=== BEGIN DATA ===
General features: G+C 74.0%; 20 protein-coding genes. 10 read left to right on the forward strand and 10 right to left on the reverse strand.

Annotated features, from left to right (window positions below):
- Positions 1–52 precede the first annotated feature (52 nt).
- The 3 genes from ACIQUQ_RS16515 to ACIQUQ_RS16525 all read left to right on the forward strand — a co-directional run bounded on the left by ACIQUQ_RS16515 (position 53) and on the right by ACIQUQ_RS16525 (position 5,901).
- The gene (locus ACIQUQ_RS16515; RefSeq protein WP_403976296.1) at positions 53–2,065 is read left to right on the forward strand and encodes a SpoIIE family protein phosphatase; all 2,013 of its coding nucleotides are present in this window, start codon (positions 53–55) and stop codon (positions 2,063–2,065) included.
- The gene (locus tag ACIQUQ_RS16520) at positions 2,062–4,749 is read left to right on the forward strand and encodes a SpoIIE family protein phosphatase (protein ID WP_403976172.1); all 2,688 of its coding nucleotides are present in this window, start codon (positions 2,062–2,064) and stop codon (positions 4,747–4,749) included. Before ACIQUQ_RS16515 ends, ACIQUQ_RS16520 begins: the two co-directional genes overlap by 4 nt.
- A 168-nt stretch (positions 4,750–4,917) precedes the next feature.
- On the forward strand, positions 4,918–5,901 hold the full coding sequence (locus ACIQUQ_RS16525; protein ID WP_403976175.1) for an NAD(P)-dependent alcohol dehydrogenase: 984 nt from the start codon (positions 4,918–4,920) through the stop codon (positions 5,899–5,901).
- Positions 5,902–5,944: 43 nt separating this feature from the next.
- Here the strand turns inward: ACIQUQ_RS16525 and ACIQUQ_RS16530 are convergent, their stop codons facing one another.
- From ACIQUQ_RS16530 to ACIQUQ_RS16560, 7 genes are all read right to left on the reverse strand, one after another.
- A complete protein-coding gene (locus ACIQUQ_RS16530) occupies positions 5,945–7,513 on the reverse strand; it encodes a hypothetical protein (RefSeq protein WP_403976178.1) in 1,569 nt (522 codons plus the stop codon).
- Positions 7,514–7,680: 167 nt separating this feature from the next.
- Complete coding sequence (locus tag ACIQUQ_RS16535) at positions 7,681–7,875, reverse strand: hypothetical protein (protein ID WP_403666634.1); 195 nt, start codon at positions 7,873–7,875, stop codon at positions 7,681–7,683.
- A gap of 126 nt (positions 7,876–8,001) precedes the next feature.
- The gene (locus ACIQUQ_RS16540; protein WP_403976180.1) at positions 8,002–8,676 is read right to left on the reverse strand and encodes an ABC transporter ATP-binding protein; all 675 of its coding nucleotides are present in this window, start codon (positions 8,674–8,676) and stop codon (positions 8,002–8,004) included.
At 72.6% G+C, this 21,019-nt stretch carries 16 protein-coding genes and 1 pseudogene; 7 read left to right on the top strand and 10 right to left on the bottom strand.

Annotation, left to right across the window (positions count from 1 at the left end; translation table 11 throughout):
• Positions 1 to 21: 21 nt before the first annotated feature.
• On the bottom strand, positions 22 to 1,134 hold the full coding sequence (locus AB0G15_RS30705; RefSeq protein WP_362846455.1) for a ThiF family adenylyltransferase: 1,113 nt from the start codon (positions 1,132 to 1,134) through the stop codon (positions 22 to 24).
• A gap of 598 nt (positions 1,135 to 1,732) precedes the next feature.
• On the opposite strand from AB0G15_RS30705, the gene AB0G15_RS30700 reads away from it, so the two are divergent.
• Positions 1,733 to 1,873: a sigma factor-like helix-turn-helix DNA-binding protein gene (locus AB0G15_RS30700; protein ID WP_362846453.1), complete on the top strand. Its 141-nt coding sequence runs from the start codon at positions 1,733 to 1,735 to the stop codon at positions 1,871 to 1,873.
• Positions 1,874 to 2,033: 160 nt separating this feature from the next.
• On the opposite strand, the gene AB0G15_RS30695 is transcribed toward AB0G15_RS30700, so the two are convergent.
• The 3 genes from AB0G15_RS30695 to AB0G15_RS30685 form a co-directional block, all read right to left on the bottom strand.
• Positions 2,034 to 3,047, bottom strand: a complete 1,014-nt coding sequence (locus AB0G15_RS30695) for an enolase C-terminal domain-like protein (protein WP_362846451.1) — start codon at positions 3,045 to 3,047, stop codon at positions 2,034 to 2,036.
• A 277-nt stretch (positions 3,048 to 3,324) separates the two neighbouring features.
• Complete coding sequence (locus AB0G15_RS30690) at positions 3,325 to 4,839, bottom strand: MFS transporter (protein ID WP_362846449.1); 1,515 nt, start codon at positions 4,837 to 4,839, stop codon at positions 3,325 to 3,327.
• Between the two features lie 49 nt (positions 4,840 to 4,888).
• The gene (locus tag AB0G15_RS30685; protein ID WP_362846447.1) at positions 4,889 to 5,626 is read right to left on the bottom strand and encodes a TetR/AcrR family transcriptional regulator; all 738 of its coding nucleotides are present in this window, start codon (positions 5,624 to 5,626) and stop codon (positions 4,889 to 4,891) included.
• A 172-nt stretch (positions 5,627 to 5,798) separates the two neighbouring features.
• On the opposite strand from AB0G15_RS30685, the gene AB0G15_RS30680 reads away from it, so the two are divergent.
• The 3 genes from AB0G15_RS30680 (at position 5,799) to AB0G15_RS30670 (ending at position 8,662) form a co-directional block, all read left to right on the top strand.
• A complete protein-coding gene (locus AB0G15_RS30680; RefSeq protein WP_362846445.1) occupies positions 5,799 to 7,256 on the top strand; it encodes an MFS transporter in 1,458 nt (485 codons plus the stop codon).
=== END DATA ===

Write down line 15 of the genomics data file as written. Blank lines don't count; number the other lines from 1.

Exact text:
- A gap of 126 nt (positions 7,876–8,001) precedes the next feature.